Paul Hindemith in the United States, by Luther Noss

October 1, 1990

Paul Hindemith in the United States, by Luther Noss. Urbana and Chicago: University of Illinois Press, 1989. 294 pp. ISBN 0-252-01563-0.

This book is a welcome addition to the ever growing literature about Hindemith. Its author is uniquely qualified to have written it. Luther Noss, professor emeritus, former dean of the School of Music, and now curator of the Paul Hindemith Collection at Yale University, was a long-time personal friend and colleague of the composer. He is also the author of A History of the Yale School of Music, 1855-1970 (New Haven: Yale University School of Music, 1984), and editor of Paul Hindemith-Sämtliche Werke, 3/8 (Mainz: B. Schott's Söhne, 1977).

Noss describes his book as a "documentary record of Paul Hindemith's long association with the United States," an association that with the notable exception of Geoffrey Skelton's biography, Paul Hindemith: The Man Behind the Music (London: Victor Gollancz, 1975), "has received only limited coverage in [other] published biographical accounts. Its impact on the course of [Hindemith's] creative work was of major consequence," according to the author, whose stated aim is to tell "the full story of the composer's relations with the United States" and to clear up "any misconception surrounding them." (p. xi.)

In preparing his account, Noss was able to draw on the wealth of relevant source material kept in the Paul Hindemith Collection at Yale University and in the archives of the Paul Hindemith Institute in Frankfurt am Main, Germany, as well as on a personal journal kept by him. His highly readable account and his unpretentious yet eloquent writing style accord well with Hindemith's personality. While his profound admiration and affection for the composer, both as man and musician, shine through every page of the book, he makes no attempt to smooth over the rough edges. Instead, he presents us with an unvarnished, true-to-life portrait. It is spiced with copious quotations from Hindemith's travel journals of his concert tours in the U.S., which reveal the composer's vivid and wry sense of humor and abound in perceptive comments about the musical scene as well as the social, cultural, and economic aspects of life in America. Among other things, we read about Hindemith's first impressions of New York City and Cheyenne, Wyoming; his reaction to Duke Ellington's band at the Cotton Club; his low opinion of the jerky driving of American railroad engineers; his stormy dealings with Leonide Massine; his infatuation with Walt Disney's Snow White and his disillusionment with Hollywood ("The whole thing is a nightmare of gold-digging madness." p. 51) after visiting the movie studios in the forlorn hope of interesting Disney in a collaborative project.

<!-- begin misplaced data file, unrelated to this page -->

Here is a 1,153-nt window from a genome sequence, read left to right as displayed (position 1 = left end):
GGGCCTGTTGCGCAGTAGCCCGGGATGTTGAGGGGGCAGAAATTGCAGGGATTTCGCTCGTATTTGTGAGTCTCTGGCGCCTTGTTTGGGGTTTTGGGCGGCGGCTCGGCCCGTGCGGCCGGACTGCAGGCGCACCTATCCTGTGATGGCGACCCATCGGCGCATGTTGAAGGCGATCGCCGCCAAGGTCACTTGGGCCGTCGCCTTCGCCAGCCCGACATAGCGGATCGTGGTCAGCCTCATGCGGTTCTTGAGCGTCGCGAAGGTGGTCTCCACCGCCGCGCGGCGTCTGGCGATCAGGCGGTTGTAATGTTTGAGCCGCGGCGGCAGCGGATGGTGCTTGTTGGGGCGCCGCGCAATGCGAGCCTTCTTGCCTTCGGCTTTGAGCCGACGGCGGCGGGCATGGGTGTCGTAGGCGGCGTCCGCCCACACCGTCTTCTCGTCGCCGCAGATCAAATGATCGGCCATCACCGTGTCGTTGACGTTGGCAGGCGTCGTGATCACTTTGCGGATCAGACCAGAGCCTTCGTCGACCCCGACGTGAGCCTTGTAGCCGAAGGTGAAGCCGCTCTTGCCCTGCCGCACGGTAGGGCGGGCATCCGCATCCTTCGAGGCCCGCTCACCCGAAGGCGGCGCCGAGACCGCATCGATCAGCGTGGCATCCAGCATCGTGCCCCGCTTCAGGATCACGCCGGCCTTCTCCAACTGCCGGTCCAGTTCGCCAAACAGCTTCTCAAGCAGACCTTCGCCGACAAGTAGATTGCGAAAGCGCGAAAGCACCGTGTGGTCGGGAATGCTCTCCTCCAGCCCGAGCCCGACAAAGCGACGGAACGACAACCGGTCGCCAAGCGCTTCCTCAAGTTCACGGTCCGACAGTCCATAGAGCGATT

The main body of Noss's book is devoted to Hindemith's years of residency in the U.S., which, the author is at pains to point out, were not a period of "exile" as suggested by some foreign writers. Noss cites extensively from the composer's revealing descriptions of his Tanglewood experiences in letters to his wife, Gertrude, and provides copious background information about Hindemith's vigorous teaching activity at Yale. We read among other things about his draft proposal for reorganizing the School of Music (causing a tremendous ruckus among the faculty), the classes he taught, the pathbreaking Collegium concerts that he directed, the circumstances leading to his departure, the hilarious and unforgettable farewell party he and Gertrude hosted at their home, as well as his faculty associations in the University at large.

Especially rich in background information is the chapter detailing Hindemith's prodigious creative work during his residency in the U.S. According to the author, "Hindemith received more commissions during this period than any other contemporary composer living in this country, whether native, foreign, or naturalized" (p. 155). In addition, he wrote four theory textbooks; the book A Composer's World, which was a greatly expanded version of the Charles Eliot Norton Lectures he delivered at Harvard in 1949-50; and his famous essay on Bach. His success in America was further enhanced by numerous important world premieres and honors that were bestowed upon him, including membership in the Institute of Arts and Letters. When during the war years the firm of Schott in Mainz could no longer print his music, its U.S. Agent, Associated Music Publishers, stepped into the breach as best it could, even though it had no publishing facilities. The composer did not hesitate to badger AMP to get his newest pieces published as soon as possible, or to browbeat AMP when its work failed to meet the exacting standards he had come to expect from his long association with Schott. Noss points out, however, how he walked the extra mile to lighten AMP's burden, offering practical assistance in every way he could.

Yet Hindemith made no great attempt to capitalize on his success in the U.S., not only because his heavy teaching duties prevented him from doing so, but also because of his refusal to kowtow to big shots of any stripe, especially concert managers and prima donna conductors, and because of his unconcealed contempt for the intrigues of a self-promoting, sensationalist public relations campaign. Moreover, as the author points out, the inconspicuous, prosaic private lives the Hindemiths led as ordinary citizens of New Haven were exactly in accordance with their wishes.